Government is expected to meet the board of the International Monetary Fund (IMF) today to formally present its decision to quit the extend credit facility it signed with the Fund.
The Executive Board of the Fund on April 3, 2015 approved the 3-year facility to Ghana under which the country was expected to receive 918 million dollars.
Ghana has so far received a total of 464.6 million dollars.
Among other things, the facility seeks to help Ghana restore its debt sustainability and macroeconomic stability to foster a return to high growth and job creation through agriculture and infrastructure investment, while protecting social spending.
President Akufo-Addo’s New Patriotic Party criticised the John Mahama-led government for side-stepping parliament to sign the agreement and threatened to take the government to court at the time.
In February this year, Minister of Monitoring and Evaluation, Dr. Anthony Akoto Osei, claimed that government was seeking to extend the Extended Credit Facility programme to December 2018.
In July 2017, Civil Society Organisations’ Platform on Ghana IMF programme called for an extension of the package, which it said will best serve the nation’s interest.
It explained that such an extension will allow for better implementation of the structural reforms to improve the fiscal governance framework.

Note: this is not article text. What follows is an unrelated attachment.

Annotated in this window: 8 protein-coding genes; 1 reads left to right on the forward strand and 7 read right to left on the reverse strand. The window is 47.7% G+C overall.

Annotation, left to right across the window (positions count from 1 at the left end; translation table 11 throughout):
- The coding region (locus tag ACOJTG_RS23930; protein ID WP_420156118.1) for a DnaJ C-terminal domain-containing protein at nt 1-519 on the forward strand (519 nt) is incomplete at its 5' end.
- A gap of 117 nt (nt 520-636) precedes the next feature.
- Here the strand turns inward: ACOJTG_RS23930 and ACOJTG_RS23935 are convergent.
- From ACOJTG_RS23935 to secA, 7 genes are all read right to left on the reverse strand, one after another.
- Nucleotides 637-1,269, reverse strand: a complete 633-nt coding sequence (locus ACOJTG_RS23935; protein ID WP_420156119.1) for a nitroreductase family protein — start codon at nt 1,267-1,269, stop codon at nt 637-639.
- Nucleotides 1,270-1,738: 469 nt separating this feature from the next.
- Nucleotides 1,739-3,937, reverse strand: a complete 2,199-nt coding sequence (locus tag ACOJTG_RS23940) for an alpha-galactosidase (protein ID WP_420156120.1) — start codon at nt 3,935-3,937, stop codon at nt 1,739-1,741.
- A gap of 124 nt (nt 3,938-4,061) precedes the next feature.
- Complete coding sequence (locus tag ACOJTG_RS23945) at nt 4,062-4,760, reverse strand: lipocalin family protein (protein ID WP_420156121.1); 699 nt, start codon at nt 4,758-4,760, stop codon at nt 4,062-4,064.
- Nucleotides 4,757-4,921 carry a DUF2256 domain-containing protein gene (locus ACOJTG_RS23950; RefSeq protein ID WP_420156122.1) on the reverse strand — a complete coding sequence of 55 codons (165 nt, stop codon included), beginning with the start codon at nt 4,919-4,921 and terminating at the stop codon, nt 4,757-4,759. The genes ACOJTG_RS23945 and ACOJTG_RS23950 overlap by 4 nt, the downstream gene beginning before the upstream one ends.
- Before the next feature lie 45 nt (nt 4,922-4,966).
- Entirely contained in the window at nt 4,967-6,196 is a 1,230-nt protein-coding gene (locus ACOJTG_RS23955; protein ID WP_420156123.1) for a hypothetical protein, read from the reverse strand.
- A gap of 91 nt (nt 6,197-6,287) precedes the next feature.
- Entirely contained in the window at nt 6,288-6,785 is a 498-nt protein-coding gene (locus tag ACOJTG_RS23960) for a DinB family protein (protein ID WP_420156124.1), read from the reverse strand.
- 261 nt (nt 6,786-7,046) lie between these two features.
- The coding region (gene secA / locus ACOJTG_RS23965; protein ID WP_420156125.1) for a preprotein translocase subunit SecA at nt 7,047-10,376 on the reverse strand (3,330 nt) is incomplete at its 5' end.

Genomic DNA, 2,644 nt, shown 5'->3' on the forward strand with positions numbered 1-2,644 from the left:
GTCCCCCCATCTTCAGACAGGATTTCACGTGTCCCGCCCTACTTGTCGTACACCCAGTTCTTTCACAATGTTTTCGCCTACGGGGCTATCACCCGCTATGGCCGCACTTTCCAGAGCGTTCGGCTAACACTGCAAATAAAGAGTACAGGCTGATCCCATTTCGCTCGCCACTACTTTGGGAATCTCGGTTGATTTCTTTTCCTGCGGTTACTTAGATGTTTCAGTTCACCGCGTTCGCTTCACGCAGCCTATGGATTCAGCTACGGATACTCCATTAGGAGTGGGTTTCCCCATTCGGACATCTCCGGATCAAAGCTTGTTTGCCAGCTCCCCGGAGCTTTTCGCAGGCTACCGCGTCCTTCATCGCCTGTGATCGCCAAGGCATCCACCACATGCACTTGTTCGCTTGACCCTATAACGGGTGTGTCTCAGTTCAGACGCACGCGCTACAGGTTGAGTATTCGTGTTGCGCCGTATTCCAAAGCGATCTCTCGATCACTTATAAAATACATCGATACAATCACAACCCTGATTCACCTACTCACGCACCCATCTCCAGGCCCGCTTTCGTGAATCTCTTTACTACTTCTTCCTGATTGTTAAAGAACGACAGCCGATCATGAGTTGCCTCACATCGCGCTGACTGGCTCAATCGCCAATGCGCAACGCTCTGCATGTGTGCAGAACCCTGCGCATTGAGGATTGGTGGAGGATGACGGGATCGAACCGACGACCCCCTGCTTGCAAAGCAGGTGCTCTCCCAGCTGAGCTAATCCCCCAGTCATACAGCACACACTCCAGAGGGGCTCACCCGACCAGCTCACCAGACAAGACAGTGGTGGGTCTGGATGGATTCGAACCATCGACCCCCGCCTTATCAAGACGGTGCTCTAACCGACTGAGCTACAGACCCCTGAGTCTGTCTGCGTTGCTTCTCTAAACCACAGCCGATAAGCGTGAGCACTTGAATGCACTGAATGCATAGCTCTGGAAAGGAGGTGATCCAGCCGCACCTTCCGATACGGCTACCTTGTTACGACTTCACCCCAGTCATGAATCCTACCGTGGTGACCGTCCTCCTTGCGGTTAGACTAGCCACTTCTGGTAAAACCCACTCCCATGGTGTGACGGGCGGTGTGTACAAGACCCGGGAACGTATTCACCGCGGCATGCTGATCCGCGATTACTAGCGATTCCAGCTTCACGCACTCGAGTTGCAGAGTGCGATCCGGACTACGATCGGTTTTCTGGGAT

However, at his maiden media encounter at the Flagstaff House in Accra on July 18, 2017, President Akufo-Addo discounted the possibility of extending the programme, stating “The IMF programme is not going to be extended”.
President Akufo-Addo said the decision by his government to continue with the programme when he assumed office was driven by ensuring” stability and coherence to our country’s economic policy making.
“We’re committed to completing the programme,” he added, but said the 2018 budget to be presented to Parliament in November this year will be the last under the IMF programme,” Nana Akufo-Addo said.
The government is consequently set to meet the board of the Fund Thursday at which event government will make clear its decision to quit the programme.
Facility served its purpose
Economist and lecturer at the University of Cape Coast, Dr. John Gatsi, told 3FM BUSINESS the programme though has to be truncated, has contributed to achieving fiscal discipline.
“Ghana had a lot of reasons for going for the IMF programme. The first one was to restore policy credibility and to attract the confidence of the international community to our economy,” he said.
He added: “We also wanted to correct the imbalances in the economy expressed in the micro economic indicators of our economy.
“The process started and we saw some improvement is in our inflation rates and growth of our GDP. The programme has helped in some way restoring fiscal discipline”, he stressed.
By Grace Asare|3FM|3news.com|Ghana